On April 20, Sadaichi was a member of a patrol that encountered entrenched German troops.  During the ensuing firefight, Private First Class Sadaichi Kohara was killed in action.  The hospital admission card for April 1945 states that he was wounded in the abdominal/pelvic area and was a battle casualty.

Private First Class Sadaichi Kohara was interred in the U.S. Military Cemetery at Granaglione, Italy, Plot C, Row 3, No. 315.  On May 30, 1945, his family held a memorial service for him at the Nishi Hongwanji temple on upper Fort Street in Honolulu at 10:30 a.m.  He was survived by his father, sister Itsuye, and brother Masami.

For his military service, Private First Class Sadaichi Kohara was awarded the Silver Star Medal, Bronze Star Medal, Purple Heart Medal with one bronze oak leaf cluster, Good Conduct Medal, American Campaign Medal, European-African-Middle Eastern Campaign Medal with four bronze stars, World War II Victory Medal, Distinguished Unit Badge, and Combat Infantryman Badge.  Sadaichi was awarded the Congressional Gold Medal on October 5, 2010, along with the other veterans of the 100th/442nd Regimental Combat Team.  This is the highest Congressional Civilian Medal.

Kohara’s leadership and fighting spirit earned him a Silver Star Medal for his actions in the fight that took his life.  The citation, dated October 9, 1945, reads:

Headquarters, 92d Infantry Division, General Orders No. 97

…to Sadaichi Kohara…for conspicuous gallantry and intrepidity in action against the enemy while serving with Company K, 3d Battalion…on 20 April 1945, in Italy.  Having advanced within 200 yards of the enemy, a patrol was suddenly pinned down by two hostile machine guns. Leaving his men under cover, Private First Class Kohara advanced 10 yards before locating the two machine gun emplacements.  Unable to advance through the crossfire, the patrol was pinned down by this fire for a half an hour before he and a rifleman could advance 50 yards.  Finally reaching a vantage point 20 yards from the first emplacement, Private First Class Kohara threw a hand grenade and killed three of the foe.  The two men were withdrawing when the rifleman was hit by a sniper.  Private First Class Kohara dragged him back to safety with his patrol.  He returned to attempt to knock out the remaining machine gun but the resistance was too great.  Calling for 81-mm. mortar fire, he immediately crawled 10 yards forward and adjusted the fire until the hostile weapon was neutralized.  Later, while adjusting mortar fire on another hostile machine gun position, he was mortally wounded.  His outstanding courage exemplifies the finest traditions of the American Soldier.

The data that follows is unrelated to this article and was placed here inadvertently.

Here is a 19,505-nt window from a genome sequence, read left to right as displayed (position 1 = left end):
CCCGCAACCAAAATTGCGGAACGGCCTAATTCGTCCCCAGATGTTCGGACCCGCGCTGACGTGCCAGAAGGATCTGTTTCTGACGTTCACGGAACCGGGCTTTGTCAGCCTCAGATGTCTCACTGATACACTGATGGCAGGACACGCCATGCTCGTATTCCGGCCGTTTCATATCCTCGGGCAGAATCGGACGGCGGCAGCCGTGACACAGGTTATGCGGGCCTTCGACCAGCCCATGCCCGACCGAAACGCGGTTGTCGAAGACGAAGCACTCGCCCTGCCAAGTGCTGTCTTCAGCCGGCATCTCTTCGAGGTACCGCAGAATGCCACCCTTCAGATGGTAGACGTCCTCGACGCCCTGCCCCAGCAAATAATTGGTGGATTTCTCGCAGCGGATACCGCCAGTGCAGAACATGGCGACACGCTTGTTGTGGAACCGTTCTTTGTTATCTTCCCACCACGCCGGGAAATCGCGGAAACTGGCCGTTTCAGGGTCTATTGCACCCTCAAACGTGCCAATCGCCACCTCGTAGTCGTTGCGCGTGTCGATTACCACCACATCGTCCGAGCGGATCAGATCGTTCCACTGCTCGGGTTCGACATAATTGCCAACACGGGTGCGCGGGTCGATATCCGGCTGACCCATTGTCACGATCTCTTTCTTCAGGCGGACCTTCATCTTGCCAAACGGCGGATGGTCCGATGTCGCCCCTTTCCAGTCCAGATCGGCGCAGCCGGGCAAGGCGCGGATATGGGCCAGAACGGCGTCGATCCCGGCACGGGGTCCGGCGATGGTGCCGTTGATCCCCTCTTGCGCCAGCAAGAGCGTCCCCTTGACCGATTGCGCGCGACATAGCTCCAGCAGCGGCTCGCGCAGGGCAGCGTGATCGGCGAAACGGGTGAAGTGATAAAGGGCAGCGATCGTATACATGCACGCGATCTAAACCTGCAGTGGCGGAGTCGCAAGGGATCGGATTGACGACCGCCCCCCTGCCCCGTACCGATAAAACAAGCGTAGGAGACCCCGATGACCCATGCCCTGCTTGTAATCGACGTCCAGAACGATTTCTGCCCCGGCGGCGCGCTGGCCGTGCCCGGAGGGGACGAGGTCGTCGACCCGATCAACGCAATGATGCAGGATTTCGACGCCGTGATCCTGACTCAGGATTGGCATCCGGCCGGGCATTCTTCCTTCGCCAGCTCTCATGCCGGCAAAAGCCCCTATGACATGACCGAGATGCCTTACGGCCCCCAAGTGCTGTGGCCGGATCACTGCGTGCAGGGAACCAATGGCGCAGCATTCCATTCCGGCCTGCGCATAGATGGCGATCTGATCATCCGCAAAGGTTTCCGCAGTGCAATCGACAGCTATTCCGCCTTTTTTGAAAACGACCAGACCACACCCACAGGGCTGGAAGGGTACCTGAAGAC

In the January 22, 1946, edition of the Honolulu Advertiser, it was reported that the Silver Star Medal was presented to Sadaichi’s father, Keiichi Kohara (Photo – left),, by Col. Earl D. Weed, Chaplain, in a brief ceremony at the Kohara home, 402 Oili Road.  The presentation was made on behalf of Lt. Gen. Robert C. Richardson Jr., Commanding General, Army Forces, Middle Pacific.

In 1948, the remains of Americans buried overseas began slowly to return to the US, if the family so wished.  As a result, on April 21, 1949, Private First Class Sadaichi Kohara arrived home.  The USAT Sergeant Jack J. Pendleton brought back 134 men, arriving at Honolulu Harbor’s Kapalama Basin.  There were hundreds of family and friends present to attend the dockside memorial service.  Secretary of Hawaii Oren E. Long officiated, the 264th Army Band played, and military Chaplains participated.  The caskets were stored in the Army mausoleum at Schofield Barracks pending funeral arrangements at the National Memorial Cemetery of the Pacific at Punchbowl.

On May 31, 1949, Memorial Day, the Aiea Community Association dedicated a Memorial Plaque to the 14 local servicemen who died during World War II.  Sadaichi Kohara’s name was among those listed on the plaque.

On May 29, 1994, Sadaichi Kohara was among the 14 Aiea war dead who were honored during a service under the auspices of the Aiea United Methodist Church at the Aiea War Memorial located at Aiea Library on Moanalua Road.  His brother Masami recalled for the newspaper that Sadaichi was “a good kid.  The only thing was that he was a little shy.”  The speaker at the service was Ronald Oba, past president of the 442nd RCT Veterans Club.

Original Biography prepared by Americans of Japanese Ancestry World War II Memorial Alliance, and provided courtesy of Japanese American Living Legacy (
Researched and rewritten by Nisei Veterans Legacy, 7/31/22021.